Assembly approves extension to unemployment benefits
STATE HOUSE – The General Assembly gave its approval today to legislation to extend by one year changes to unemployment regulations to put Rhode Islanders back to work. The legislation is sponsored by Senate Majority Whip Maryellen Goodwin and House Small Business Committee Chairwoman Carol Hagan McEntee.
The bill (2022-S 2816A, 2022-H 7863A) extends the sunset on legislation enacted last year to increase the wages people can earn before having their benefits reduced. Rhode Islanders are able to earn up to half of their benefit amount before having any earnings subtracted from their unemployment benefits. Before the changes, the threshold was 20 percent, so someone with a $300 weekly benefit starts having their wages subtracted from it once they earn $60 a week. Under the changes instituted last year, that person can earn up to $150 without having any impact on their benefits. Last year’s bill (2021-S 0858aa, 2021-H 6249A) was also sponsored by Whip Goodwin (D-Dist. 1, Providence) and Chairwoman McEntee (D-Dist. 33, South Kingstown, Narragansett).
The legislation, which now goes to the governor for consideration, will help businesses recover by incentivizing part-time workers to take additional shifts and work more hours, because they can still keep some of their unemployment benefit.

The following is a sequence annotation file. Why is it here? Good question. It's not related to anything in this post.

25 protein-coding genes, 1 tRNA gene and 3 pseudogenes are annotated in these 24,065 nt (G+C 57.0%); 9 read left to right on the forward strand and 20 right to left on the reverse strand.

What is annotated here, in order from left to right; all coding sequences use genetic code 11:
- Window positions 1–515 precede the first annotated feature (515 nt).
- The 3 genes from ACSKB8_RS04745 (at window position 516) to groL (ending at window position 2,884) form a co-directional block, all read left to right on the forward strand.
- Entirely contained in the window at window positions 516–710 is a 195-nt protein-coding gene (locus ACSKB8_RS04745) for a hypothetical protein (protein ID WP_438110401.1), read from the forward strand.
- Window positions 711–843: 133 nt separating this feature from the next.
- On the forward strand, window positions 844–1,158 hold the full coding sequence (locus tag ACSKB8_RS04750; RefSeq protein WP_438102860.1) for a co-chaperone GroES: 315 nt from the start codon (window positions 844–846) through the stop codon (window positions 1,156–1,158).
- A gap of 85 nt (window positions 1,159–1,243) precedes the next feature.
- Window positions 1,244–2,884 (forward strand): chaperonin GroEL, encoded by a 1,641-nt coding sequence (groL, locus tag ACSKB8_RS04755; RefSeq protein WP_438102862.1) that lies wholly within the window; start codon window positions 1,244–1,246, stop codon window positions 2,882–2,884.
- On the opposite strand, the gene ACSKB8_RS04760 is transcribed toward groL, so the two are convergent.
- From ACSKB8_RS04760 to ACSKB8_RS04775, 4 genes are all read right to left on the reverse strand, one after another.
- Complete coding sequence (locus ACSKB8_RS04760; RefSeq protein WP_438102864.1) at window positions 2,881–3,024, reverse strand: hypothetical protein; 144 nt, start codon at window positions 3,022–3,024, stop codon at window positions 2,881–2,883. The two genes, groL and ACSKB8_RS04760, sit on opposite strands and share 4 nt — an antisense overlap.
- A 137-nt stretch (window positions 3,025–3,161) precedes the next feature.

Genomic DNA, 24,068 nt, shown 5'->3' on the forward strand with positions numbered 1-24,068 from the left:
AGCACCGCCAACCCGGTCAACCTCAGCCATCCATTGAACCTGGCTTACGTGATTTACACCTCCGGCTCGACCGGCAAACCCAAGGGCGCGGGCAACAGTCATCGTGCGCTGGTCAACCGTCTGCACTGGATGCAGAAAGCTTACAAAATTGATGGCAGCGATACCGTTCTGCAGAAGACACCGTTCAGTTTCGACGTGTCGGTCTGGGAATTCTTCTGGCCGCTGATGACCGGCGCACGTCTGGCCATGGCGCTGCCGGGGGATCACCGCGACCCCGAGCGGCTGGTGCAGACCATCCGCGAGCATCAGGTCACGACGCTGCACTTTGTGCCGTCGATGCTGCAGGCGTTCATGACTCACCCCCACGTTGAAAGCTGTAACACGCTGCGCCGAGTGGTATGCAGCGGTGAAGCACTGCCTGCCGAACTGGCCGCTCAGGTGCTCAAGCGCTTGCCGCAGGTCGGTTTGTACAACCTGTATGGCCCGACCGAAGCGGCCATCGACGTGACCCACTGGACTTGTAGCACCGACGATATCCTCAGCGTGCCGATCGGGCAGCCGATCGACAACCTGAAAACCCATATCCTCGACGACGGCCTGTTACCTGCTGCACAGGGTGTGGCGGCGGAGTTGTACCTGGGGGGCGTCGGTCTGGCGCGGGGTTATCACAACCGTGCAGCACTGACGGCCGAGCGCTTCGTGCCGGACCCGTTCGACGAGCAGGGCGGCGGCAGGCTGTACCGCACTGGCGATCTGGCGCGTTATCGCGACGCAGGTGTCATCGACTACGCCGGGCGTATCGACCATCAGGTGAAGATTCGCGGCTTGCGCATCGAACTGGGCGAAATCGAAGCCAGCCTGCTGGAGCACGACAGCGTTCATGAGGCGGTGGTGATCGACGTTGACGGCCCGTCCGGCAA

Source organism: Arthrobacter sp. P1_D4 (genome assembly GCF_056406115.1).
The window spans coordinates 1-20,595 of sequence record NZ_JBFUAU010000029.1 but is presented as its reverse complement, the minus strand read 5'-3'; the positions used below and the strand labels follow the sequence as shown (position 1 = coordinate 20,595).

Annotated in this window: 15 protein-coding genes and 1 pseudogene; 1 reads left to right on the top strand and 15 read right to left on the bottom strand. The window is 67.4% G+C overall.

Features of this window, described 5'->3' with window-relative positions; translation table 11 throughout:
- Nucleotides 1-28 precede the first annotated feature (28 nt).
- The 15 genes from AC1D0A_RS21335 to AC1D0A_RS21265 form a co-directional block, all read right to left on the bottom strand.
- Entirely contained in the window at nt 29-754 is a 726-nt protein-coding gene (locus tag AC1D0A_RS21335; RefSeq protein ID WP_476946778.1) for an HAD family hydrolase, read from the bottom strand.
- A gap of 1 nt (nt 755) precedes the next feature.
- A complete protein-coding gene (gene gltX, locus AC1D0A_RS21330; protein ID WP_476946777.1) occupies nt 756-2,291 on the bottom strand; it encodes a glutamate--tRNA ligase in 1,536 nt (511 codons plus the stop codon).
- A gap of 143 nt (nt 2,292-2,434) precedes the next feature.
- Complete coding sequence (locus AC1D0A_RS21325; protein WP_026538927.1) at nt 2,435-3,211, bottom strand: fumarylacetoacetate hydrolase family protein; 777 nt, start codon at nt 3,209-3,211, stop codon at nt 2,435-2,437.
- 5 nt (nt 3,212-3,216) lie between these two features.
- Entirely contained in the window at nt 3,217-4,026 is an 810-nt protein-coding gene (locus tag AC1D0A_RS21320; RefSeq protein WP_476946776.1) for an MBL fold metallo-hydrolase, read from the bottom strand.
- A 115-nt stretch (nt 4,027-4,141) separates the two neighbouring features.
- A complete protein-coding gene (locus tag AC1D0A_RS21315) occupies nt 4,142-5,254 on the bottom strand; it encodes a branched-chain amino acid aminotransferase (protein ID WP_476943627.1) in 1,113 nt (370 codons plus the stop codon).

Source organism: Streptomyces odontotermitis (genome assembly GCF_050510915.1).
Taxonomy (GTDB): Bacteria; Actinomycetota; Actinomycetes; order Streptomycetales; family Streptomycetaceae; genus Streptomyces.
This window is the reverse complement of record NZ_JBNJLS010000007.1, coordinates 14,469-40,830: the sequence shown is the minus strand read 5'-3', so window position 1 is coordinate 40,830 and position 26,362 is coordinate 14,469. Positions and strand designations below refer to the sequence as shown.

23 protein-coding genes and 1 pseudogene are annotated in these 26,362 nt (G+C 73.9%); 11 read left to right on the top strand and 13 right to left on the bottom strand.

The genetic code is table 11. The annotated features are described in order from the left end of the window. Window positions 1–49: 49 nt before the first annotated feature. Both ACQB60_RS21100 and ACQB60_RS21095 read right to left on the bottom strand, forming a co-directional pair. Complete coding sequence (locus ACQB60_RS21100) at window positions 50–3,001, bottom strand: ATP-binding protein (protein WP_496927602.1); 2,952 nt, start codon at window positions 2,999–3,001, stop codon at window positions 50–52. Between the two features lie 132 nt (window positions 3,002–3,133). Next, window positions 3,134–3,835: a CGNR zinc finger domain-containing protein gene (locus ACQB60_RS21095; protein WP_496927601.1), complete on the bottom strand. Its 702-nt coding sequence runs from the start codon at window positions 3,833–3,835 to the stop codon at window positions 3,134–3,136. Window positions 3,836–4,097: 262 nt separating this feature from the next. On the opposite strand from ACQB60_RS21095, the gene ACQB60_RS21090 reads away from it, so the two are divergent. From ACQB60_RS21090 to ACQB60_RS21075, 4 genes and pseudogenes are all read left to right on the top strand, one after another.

“Last year we enacted these changes to get Rhode Islanders back to work, and it had a positive effect at encouraging them to pick up more hours. Given the labor shortage we are experiencing in our state and nationwide, it makes sense to extend this for one more year and encourage Rhode Islanders who perhaps can’t yet transition to full-time work more hours. This will put more money in Rhode Islanders’ pockets, support families and help many small businesses that rely on part-time employees to keep their doors open,” said Senator Goodwin.
The previous bill was set to end on June 30. The legislation passed today extends the changes to June 30, 2023.
“I introduced this bill because our small businesses are still struggling with a severe labor shortage, putting their continued pandemic recovery in jeopardy. Last year’s changes to the unemployment system proved to be very beneficial to our small businesses and their employees and with labor shortages still posing challenges in the state, it makes sense to extend this program that keeps our small businesses open and our employees working,” said Chairwoman McEntee.